She decided it was.
She let herself slump against the door, eyes downcast, letting him think himself victorious. He relaxed just a fraction and she took her chance, pushing him with all the force she possessed. He went sliding back across the floor and stumbled, but did not fall.
Yarrow dropped into a fighting stance and waited – she had no weapon but doubted Caelum would draw on her, unarmed as she was. I can take him – strength does not conquer all. It was the first lesson of basic training, and one the skinny thirteen-year-old she had once been had learned well.
He came at her then, and she tensed, waiting to move. He feinted to her left and she fell for it, realising too late her mistake. She crashed to the floor, bruising her ribs, and then he was on top of her, crushing her further. They grappled and rolled, fighting for dominance, until she pinned him, digging her knees into just the right spots on his thighs. He grimaced in pain and Yarrow bared her teeth, grinning as ferally as her sister might.
“Give up?” she asked him.
He glared, grunted, and then, in a display of strength, flipped her up and over his head. She landed on the stone floor, her head making a sickening ‘crack’ noise. Dizzily she looked up to see him leaning over her. “Not hardly,” he whispered in her ear as his hand grabbed her braid, free now, and he pulled her up by her hair.
She snarled and kicked and moved, trying to spin around to fight him, but he had her in a headlock then. He tightened his grip and the loss of air to her brain made her realise the futility of struggling. The only way to free herself would be to break his foot or his groin, and she just didn’t have it in her actually to hurt him.
At least not in the castle, so close to good healers. She could hurt him in Mudflat.
“Fine,” she choked out, trying to catch her breath. “You can come.”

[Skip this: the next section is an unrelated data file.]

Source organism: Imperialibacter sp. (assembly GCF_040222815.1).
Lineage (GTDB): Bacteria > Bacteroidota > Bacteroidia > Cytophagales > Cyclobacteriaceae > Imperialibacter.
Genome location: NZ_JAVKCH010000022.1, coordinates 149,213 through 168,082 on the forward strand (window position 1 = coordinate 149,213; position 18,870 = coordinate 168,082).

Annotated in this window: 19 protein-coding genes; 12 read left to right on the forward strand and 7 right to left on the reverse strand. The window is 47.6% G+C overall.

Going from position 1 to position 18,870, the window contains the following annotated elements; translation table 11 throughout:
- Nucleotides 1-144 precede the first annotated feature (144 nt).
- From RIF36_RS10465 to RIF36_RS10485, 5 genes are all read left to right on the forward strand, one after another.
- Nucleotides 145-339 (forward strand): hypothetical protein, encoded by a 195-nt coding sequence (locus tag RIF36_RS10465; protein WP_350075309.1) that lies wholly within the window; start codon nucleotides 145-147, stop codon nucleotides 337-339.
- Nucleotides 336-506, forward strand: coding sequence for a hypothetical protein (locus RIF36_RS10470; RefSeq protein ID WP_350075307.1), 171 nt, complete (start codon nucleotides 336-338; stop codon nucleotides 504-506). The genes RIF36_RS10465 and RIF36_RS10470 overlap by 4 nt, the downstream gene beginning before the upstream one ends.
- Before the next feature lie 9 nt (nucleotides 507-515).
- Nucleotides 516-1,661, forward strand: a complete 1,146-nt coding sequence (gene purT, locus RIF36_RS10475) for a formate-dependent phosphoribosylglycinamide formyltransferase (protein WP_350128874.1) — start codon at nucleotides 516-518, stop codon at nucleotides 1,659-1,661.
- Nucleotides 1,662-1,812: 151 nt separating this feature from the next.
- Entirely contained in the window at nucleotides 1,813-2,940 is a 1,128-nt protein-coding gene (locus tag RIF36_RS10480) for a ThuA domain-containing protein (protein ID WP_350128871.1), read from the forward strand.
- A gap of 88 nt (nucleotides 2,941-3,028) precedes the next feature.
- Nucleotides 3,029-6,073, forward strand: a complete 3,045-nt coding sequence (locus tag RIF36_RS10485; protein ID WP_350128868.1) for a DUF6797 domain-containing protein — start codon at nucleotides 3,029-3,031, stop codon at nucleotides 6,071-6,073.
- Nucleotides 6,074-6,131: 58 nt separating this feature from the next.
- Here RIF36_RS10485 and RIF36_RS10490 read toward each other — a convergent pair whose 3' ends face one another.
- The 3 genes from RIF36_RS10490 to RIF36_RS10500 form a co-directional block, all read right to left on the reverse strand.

He loosened his hold but did not let go. “On your word as a bellica?” he asked her.
She almost changed her mind about hurting him. When had she ever betrayed him? But he was being smart about it, and she couldn’t begrudge him using his mind for once. “Yes. In Bellona’s name I swear it. Now let me go!”
He released her and she stumbled away, coughing and hacking, getting air back into her lungs. To her relief, he didn’t try to help her but stood, waiting to be sure she was okay.
At length she stood and glared at him. She’d be lucky to make Provisioning and Requisitions on time now, at all. “Be ready to leave at dawn – Main Gate,” she said. “If you’re late, we leave without you,” she added over her shoulder as she walked away.
Heading to the offices, she thought about the new Caelum she’d seen tonight and wondered about the change that had come over her oldest friend. He seemed…smarter. More courtly. Which was strange, considering he’d been raised a farm boy – he couldn’t even read when she’d met him, and he’d been seventeen. He could now, of course, but words certainly were not his strong suit.
He had gone to Southland for leave and his uncle had once been been a courtier. Perhaps Pieter had given him a few tips.
She shook her head, accepting that as the most likely explanation. He certainly was different.
And I’m not sure I like it.